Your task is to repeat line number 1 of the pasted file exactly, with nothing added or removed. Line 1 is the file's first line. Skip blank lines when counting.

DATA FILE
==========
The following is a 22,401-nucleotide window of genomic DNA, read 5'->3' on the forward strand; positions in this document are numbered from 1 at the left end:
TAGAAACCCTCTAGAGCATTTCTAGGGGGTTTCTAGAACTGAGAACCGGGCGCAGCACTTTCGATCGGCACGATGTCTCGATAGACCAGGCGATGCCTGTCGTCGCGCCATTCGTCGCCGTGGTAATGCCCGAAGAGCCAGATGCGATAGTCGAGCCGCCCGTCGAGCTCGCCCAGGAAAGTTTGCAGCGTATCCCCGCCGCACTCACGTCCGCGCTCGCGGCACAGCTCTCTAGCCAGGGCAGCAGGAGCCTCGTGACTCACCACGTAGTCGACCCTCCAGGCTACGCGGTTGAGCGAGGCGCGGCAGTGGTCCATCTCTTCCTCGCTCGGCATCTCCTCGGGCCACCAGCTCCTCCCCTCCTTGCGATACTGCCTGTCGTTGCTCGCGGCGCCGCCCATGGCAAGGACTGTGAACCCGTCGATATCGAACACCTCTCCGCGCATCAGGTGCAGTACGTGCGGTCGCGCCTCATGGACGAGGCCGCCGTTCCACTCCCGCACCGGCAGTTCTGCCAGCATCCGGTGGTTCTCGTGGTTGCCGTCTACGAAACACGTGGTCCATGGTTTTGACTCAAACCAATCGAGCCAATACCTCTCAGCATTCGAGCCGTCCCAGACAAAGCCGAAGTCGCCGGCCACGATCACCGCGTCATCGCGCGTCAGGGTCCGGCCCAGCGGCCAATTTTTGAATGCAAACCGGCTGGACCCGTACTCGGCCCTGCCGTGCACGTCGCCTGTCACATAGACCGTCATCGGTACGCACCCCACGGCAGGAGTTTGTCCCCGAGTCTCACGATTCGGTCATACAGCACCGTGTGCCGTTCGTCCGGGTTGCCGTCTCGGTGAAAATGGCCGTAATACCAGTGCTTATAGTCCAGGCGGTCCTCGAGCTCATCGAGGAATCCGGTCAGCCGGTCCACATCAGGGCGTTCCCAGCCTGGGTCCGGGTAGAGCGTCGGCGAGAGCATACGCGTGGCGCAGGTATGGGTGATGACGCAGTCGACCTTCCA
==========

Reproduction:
The following is a 22,401-nucleotide window of genomic DNA, read 5'->3' on the forward strand; positions in this document are numbered from 1 at the left end: